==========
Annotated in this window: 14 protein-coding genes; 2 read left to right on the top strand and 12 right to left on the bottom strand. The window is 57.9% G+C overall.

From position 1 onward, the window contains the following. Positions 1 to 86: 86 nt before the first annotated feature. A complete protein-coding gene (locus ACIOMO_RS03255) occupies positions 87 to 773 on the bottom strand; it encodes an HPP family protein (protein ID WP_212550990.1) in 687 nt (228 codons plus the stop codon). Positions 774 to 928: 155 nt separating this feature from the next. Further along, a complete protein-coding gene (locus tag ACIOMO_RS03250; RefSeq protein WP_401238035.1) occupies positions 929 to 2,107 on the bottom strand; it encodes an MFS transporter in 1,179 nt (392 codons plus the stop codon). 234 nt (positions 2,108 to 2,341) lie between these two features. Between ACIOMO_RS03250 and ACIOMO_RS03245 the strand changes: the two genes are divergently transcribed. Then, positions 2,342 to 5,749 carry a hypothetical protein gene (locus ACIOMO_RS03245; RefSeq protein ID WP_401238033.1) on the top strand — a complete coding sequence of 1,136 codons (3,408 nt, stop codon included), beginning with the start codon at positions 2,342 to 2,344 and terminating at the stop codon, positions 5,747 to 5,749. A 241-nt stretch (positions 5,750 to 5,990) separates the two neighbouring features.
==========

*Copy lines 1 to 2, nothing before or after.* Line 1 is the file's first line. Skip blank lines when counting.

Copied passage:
Annotated in this window: 14 protein-coding genes; 2 read left to right on the top strand and 12 right to left on the bottom strand. The window is 57.9% G+C overall.

From position 1 onward, the window contains the following. Positions 1 to 86: 86 nt before the first annotated feature. A complete protein-coding gene (locus ACIOMO_RS03255) occupies positions 87 to 773 on the bottom strand; it encodes an HPP family protein (protein ID WP_212550990.1) in 687 nt (228 codons plus the stop codon). Positions 774 to 928: 155 nt separating this feature from the next. Further along, a complete protein-coding gene (locus tag ACIOMO_RS03250; RefSeq protein WP_401238035.1) occupies positions 929 to 2,107 on the bottom strand; it encodes an MFS transporter in 1,179 nt (392 codons plus the stop codon). 234 nt (positions 2,108 to 2,341) lie between these two features. Between ACIOMO_RS03250 and ACIOMO_RS03245 the strand changes: the two genes are divergently transcribed. Then, positions 2,342 to 5,749 carry a hypothetical protein gene (locus ACIOMO_RS03245; RefSeq protein ID WP_401238033.1) on the top strand — a complete coding sequence of 1,136 codons (3,408 nt, stop codon included), beginning with the start codon at positions 2,342 to 2,344 and terminating at the stop codon, positions 5,747 to 5,749. A 241-nt stretch (positions 5,750 to 5,990) separates the two neighbouring features.